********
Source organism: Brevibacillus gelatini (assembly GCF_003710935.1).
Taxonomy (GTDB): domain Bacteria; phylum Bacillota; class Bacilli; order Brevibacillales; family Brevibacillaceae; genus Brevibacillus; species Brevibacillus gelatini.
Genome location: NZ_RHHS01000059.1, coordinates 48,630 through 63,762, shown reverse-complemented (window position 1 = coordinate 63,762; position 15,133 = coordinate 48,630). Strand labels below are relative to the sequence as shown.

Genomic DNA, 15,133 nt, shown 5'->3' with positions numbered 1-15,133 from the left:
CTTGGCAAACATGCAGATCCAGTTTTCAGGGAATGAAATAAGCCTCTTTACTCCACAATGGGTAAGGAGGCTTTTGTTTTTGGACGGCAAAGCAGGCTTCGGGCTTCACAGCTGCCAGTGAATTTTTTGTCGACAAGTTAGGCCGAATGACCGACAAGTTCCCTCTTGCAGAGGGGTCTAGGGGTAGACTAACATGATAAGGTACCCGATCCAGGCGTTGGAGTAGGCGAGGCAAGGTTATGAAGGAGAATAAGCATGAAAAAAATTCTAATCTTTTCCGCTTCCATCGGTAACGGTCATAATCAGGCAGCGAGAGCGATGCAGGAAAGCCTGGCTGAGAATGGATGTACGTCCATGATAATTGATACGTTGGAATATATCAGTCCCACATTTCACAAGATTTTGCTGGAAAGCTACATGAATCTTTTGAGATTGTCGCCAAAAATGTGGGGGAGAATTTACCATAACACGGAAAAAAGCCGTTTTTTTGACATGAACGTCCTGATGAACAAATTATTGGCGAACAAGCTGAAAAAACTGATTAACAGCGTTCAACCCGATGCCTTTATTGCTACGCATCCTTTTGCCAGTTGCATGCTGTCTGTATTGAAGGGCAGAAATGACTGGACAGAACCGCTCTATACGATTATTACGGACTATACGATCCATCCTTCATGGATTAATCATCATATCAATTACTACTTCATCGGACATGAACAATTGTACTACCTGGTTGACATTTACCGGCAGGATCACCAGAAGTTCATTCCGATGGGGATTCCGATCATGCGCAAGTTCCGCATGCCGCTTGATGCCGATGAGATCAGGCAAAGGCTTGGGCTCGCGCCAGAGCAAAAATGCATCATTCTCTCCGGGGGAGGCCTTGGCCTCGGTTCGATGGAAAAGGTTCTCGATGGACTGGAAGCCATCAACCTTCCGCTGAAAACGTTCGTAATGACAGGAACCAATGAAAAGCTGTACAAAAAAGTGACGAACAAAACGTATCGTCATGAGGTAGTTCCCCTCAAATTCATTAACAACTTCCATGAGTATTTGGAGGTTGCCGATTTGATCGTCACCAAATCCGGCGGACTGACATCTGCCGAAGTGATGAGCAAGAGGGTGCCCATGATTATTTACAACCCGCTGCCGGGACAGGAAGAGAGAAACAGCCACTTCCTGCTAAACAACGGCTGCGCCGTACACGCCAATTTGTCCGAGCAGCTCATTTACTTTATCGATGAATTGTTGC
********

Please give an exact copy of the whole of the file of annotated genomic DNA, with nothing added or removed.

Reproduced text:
Source organism: Brevibacillus gelatini (assembly GCF_003710935.1).
Taxonomy (GTDB): domain Bacteria; phylum Bacillota; class Bacilli; order Brevibacillales; family Brevibacillaceae; genus Brevibacillus; species Brevibacillus gelatini.
Genome location: NZ_RHHS01000059.1, coordinates 48,630 through 63,762, shown reverse-complemented (window position 1 = coordinate 63,762; position 15,133 = coordinate 48,630). Strand labels below are relative to the sequence as shown.

Genomic DNA, 15,133 nt, shown 5'->3' with positions numbered 1-15,133 from the left:
CTTGGCAAACATGCAGATCCAGTTTTCAGGGAATGAAATAAGCCTCTTTACTCCACAATGGGTAAGGAGGCTTTTGTTTTTGGACGGCAAAGCAGGCTTCGGGCTTCACAGCTGCCAGTGAATTTTTTGTCGACAAGTTAGGCCGAATGACCGACAAGTTCCCTCTTGCAGAGGGGTCTAGGGGTAGACTAACATGATAAGGTACCCGATCCAGGCGTTGGAGTAGGCGAGGCAAGGTTATGAAGGAGAATAAGCATGAAAAAAATTCTAATCTTTTCCGCTTCCATCGGTAACGGTCATAATCAGGCAGCGAGAGCGATGCAGGAAAGCCTGGCTGAGAATGGATGTACGTCCATGATAATTGATACGTTGGAATATATCAGTCCCACATTTCACAAGATTTTGCTGGAAAGCTACATGAATCTTTTGAGATTGTCGCCAAAAATGTGGGGGAGAATTTACCATAACACGGAAAAAAGCCGTTTTTTTGACATGAACGTCCTGATGAACAAATTATTGGCGAACAAGCTGAAAAAACTGATTAACAGCGTTCAACCCGATGCCTTTATTGCTACGCATCCTTTTGCCAGTTGCATGCTGTCTGTATTGAAGGGCAGAAATGACTGGACAGAACCGCTCTATACGATTATTACGGACTATACGATCCATCCTTCATGGATTAATCATCATATCAATTACTACTTCATCGGACATGAACAATTGTACTACCTGGTTGACATTTACCGGCAGGATCACCAGAAGTTCATTCCGATGGGGATTCCGATCATGCGCAAGTTCCGCATGCCGCTTGATGCCGATGAGATCAGGCAAAGGCTTGGGCTCGCGCCAGAGCAAAAATGCATCATTCTCTCCGGGGGAGGCCTTGGCCTCGGTTCGATGGAAAAGGTTCTCGATGGACTGGAAGCCATCAACCTTCCGCTGAAAACGTTCGTAATGACAGGAACCAATGAAAAGCTGTACAAAAAAGTGACGAACAAAACGTATCGTCATGAGGTAGTTCCCCTCAAATTCATTAACAACTTCCATGAGTATTTGGAGGTTGCCGATTTGATCGTCACCAAATCCGGCGGACTGACATCTGCCGAAGTGATGAGCAAGAGGGTGCCCATGATTATTTACAACCCGCTGCCGGGACAGGAAGAGAGAAACAGCCACTTCCTGCTAAACAACGGCTGCGCCGTACACGCCAATTTGTCCGAGCAGCTCATTTACTTTATCGATGAATTGTTGC